When you are applying for a business loan for equipment or premises, a financial institution will often ask for security.
Security gives the lender some protection in case you are unable to repay the loan. Real estate is the most common type of security taken but business assets and cash (term deposits) are also used.
Lenders won’t automatically provide you with a loan just because security is available. They need to be convinced that you can repay the loan too.
Secured loans are easier to obtain than unsecured loans and are generally charged a lower interest rate. That’s because lenders are required by their regulators to allocate a portion of their capital (their equity) for each loan made. Generally they are required to allocate less capital for secured loans than for unsecured loans, and less where residential property is the security compared to commercial property.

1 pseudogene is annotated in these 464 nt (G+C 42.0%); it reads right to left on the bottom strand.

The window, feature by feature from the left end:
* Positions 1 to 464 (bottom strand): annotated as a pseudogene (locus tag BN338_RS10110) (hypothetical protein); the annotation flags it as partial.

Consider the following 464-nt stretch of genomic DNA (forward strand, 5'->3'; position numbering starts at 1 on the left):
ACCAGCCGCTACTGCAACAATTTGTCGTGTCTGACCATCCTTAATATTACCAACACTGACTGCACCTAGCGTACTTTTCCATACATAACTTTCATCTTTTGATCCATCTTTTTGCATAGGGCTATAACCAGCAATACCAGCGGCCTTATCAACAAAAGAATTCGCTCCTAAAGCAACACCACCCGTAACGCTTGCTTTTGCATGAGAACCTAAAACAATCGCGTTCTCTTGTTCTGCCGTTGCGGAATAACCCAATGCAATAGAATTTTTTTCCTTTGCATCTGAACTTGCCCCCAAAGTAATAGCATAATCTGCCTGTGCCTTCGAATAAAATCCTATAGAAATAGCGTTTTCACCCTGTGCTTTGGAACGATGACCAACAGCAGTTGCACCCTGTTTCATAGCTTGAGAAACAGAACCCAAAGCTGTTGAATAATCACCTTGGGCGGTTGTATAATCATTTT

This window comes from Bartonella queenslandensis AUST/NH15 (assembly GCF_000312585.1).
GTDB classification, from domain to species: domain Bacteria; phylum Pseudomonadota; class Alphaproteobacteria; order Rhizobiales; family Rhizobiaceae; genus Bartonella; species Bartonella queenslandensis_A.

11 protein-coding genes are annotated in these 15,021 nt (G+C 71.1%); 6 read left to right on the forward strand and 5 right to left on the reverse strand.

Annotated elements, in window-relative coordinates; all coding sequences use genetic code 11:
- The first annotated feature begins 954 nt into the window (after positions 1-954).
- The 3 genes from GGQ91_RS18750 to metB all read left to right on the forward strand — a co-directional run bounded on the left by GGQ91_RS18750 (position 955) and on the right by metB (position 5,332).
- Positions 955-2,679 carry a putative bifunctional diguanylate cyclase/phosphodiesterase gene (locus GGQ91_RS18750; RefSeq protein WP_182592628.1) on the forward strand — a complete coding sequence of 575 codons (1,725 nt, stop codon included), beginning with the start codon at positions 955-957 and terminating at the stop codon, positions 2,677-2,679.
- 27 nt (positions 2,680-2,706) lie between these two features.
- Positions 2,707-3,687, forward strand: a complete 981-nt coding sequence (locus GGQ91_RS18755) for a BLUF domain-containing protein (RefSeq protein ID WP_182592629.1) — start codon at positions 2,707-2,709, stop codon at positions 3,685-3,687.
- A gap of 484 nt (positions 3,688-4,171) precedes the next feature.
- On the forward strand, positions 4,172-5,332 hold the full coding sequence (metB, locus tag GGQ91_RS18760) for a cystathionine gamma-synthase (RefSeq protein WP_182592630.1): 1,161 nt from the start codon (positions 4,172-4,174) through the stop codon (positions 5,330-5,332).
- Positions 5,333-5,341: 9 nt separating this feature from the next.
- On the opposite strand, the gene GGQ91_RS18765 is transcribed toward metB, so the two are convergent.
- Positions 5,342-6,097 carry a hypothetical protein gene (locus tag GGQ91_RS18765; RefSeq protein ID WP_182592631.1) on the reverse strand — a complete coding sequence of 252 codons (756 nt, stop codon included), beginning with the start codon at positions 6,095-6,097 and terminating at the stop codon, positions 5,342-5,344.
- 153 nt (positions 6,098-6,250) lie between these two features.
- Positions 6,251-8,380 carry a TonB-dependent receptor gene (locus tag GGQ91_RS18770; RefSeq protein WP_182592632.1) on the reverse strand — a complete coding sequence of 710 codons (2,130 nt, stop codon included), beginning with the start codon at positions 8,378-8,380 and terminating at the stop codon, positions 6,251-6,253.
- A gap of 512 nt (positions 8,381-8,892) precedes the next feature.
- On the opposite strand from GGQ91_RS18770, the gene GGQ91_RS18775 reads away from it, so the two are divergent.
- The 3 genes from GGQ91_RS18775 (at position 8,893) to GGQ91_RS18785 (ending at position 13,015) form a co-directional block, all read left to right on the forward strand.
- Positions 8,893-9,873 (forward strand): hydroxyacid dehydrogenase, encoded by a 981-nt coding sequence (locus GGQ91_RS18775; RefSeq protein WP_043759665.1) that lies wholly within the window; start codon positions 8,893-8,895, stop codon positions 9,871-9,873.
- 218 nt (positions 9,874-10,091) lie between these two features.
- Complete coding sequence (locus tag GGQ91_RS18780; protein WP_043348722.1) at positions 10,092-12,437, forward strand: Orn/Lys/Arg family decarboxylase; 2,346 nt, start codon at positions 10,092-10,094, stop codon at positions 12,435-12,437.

Lenders have a Loan to Valuation Ratio (LVR) to which they generally can lend and still classify the loan as secured. This maximum LVR (expressed as a percentage of the market value of the property) varies between different types of properties and between lenders. If the LVR for residential properties is above 80 per cent (sometimes less for units, inner city apartments, and luxury properties) and above 70 per cent for commercial properties, the lender may be reluctant to lend or require a higher interest rate in return.
Lenders use LVRs rather than the purchase price as the secured amount, because the purchase price may not be what the lender could sell it for.
Before applying for a business loan, think about what security you have or can acquire. Your financial institution can help you to look at various options. Loan security is designed to protect you and your lender.
This blog also appeared in the Newcastle Post November 21